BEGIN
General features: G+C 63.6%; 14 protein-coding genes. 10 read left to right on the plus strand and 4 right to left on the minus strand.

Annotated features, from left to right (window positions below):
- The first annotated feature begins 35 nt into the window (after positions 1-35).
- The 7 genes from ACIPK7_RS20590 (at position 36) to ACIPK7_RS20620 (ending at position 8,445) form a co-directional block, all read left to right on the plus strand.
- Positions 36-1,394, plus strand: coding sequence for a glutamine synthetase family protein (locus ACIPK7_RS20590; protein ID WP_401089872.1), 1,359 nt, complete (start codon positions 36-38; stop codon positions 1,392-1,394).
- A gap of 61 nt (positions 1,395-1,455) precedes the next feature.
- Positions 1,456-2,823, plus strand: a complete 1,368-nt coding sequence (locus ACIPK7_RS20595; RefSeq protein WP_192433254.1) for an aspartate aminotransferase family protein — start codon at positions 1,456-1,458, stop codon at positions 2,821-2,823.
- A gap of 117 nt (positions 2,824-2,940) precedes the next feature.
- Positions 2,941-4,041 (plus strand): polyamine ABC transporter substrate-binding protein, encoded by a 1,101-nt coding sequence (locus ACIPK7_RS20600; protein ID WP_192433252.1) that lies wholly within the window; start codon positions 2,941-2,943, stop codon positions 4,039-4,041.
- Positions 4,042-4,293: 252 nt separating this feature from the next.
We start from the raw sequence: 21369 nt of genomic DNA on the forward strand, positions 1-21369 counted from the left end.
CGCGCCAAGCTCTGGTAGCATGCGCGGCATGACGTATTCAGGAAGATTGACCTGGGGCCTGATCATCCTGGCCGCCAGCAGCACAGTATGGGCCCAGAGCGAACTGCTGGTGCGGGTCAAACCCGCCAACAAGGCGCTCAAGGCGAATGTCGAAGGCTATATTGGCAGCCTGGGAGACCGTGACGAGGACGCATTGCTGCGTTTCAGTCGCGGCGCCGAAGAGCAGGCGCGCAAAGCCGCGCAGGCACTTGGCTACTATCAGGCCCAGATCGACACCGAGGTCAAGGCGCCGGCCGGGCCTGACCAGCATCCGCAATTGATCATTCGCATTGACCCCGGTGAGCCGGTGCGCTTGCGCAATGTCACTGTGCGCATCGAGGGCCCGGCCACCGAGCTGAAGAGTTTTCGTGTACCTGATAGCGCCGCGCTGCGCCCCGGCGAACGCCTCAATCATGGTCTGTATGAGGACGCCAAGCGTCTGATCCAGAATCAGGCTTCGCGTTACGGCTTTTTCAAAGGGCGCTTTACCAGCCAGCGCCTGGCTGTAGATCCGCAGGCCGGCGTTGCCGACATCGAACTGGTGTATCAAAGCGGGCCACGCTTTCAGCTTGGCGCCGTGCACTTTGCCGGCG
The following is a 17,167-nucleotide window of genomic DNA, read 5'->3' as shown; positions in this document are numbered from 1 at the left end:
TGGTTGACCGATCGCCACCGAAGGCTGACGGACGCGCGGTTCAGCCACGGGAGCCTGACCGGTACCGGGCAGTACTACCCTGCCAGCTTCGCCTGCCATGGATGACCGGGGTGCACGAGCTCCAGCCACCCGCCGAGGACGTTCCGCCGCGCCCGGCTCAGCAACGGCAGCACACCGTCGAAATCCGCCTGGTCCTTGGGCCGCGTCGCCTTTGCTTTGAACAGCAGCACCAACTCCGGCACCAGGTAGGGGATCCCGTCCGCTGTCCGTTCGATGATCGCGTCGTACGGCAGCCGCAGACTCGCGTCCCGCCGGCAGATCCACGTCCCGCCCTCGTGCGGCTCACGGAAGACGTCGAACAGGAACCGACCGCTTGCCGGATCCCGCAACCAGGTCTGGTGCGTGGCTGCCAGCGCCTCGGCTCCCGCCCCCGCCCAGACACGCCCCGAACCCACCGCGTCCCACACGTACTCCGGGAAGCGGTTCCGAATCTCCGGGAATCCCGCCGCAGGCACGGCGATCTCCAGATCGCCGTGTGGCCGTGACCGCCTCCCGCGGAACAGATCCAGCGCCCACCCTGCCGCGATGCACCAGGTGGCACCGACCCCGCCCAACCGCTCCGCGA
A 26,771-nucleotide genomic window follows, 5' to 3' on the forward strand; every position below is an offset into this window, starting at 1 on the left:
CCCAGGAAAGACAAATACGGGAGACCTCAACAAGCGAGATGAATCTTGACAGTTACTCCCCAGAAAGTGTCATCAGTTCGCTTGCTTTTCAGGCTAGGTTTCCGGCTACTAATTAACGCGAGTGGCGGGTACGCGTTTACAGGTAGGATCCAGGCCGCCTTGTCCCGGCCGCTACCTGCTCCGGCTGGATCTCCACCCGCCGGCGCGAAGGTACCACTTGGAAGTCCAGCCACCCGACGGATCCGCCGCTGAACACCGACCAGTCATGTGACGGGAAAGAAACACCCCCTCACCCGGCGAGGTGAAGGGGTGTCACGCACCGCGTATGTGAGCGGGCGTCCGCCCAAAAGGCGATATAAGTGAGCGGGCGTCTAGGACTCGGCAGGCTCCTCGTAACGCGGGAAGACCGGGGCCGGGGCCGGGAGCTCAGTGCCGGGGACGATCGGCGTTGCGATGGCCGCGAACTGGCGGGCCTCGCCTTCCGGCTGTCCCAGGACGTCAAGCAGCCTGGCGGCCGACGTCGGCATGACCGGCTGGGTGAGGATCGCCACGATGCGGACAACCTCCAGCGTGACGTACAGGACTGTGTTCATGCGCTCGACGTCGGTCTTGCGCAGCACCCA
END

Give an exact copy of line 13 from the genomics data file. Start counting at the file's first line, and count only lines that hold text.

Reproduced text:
The following is a 17,167-nucleotide window of genomic DNA, read 5'->3' as shown; positions in this document are numbered from 1 at the left end: